A laminated glass is an assembly composed of at least two panes of glass bonded together across their entire surface by an interlayer. For laminated safety glass, the most widely used interlayer is a plastic PVB (polyvinyl butyral) film, but EVA (ethylene vinyl acetate) films or a safety resin may also be used. In the event of breakage, the bond between the glass and the interlayer ensures that the broken pieces remain in place—at least for a certain period or up to a specified load level.
According to standard ANSI Z97.1, a laminated glass may be considered a safety glass if it meets the requirements of a specific resistance class following the pendulum impact test detailed in this standard. In some specific cases, tempered or heat-strengthened glasses are used to manufacture laminated glass. As such, in specific applications requiring a high level of compression, a laminated glass composed of tempered and heat-strengthened glass is sometimes used. The former provides mechanical strength, while the latter gives adequate residual stability if the glass breaks and cannot be immediately replaced. Heat-strengthened laminated glass is sometimes used when a higher level of wind load resistance is required than that offered by annealed float glass—as well as to prevent the risk of breakage due to thermal shock.
Glass With a Self-Adhesive Film
A self-adhesive film may be applied to a glass to keep fragments in place in the event of breakage. These films are generally used for applications such as mirrors and opaque painted glass.
Fire Rated Glass & Glazing Products
Some of the key elements in building design and renovation are light, open environment, visual safety, and communications. Virtually all of these require the use of glass. In the past, designers had limited options under the building codes. But today with so many new fire-rated glazing systems available, design freedom is at the fingertips of the creator.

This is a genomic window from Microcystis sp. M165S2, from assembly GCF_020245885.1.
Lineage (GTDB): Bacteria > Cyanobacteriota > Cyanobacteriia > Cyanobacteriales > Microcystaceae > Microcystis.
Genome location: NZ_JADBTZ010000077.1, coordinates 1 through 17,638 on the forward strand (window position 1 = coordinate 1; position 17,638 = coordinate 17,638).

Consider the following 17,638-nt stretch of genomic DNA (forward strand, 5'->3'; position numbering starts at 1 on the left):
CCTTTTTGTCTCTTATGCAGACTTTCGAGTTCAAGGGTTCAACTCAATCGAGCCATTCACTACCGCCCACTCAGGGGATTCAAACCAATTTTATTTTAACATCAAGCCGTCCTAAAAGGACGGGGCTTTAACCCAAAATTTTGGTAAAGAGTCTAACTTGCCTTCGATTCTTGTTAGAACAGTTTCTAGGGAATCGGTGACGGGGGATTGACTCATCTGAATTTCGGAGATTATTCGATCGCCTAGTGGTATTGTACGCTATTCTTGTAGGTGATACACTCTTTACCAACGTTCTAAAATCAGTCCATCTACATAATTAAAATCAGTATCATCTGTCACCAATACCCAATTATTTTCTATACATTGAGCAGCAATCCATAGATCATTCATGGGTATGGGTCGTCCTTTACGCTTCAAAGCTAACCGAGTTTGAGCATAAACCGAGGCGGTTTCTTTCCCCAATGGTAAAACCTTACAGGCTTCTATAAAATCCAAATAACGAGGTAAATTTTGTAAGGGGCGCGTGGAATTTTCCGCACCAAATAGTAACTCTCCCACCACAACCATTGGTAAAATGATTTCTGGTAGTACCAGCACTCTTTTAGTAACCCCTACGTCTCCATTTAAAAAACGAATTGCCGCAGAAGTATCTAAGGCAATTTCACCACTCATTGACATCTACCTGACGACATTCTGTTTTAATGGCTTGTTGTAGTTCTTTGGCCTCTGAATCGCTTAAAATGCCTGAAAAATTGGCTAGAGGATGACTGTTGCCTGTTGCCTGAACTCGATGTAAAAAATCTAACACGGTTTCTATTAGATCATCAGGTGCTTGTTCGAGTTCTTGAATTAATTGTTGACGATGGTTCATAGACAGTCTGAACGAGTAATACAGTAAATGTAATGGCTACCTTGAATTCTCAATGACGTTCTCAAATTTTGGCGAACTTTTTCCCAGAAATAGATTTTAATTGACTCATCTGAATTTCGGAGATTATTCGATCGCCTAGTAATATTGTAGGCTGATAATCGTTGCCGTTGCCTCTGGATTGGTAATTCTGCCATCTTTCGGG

North American building fire codes are built upon the concept of compartmentalization. Thus, fire-rated glazing materials are intended to help compartmentalize a fire and smoke in a building. A fire rating is determined by the length of time a product can meet fire endurance testing to either fire-protective or fire-resistive US and Canadian building standards. The fire-protective or fire-resistive ratings mandated by most major codes are based on the application requirements. These requirements depend on how much time is necessary to maintain the structural integrity of the building, property protection, and safe egress of its occupants.
Fire-rated glazing materials carry a label on the glass that may include the manufacturer, listed fire-rating, safety standards, test standards and testing agency. There are a number of fire-rated products that will meet all the necessary fire-rated building code requirements. These products are divided into fire-protective and/or fire-resistive categories.
An insulating glass unit is a glazing that is factory sealed and made up of multiple sheets of glass separated by a spacer and filled with dehydrated air and/or gas. The main purpose of double glazing or triple glazing is to provide a higher level of thermal insulation than single glazing. The thermal insulation characteristics of insulating glazing can be combined with properties such as solar control, sound insulation, and safety by using the appropriate glass products as components of insulated glazing.
High Performance Double Glazings
The development of techniques for applying metallic coatings to glass has been a decisive step forward in improving the thermal insulation of glazings. Applying a metallic coating to a glass makes it “high-performance” (also called “low-emissivity” or “low-e”).
These coatings generally fall into two different categories. Sputter coatings (“soft” coatings) are applied inside a vacuum chamber and must be positioned inside a double glazing unit. Pyrolytic coatings (“hard” coatings) are applied as part of the float manufacturing process.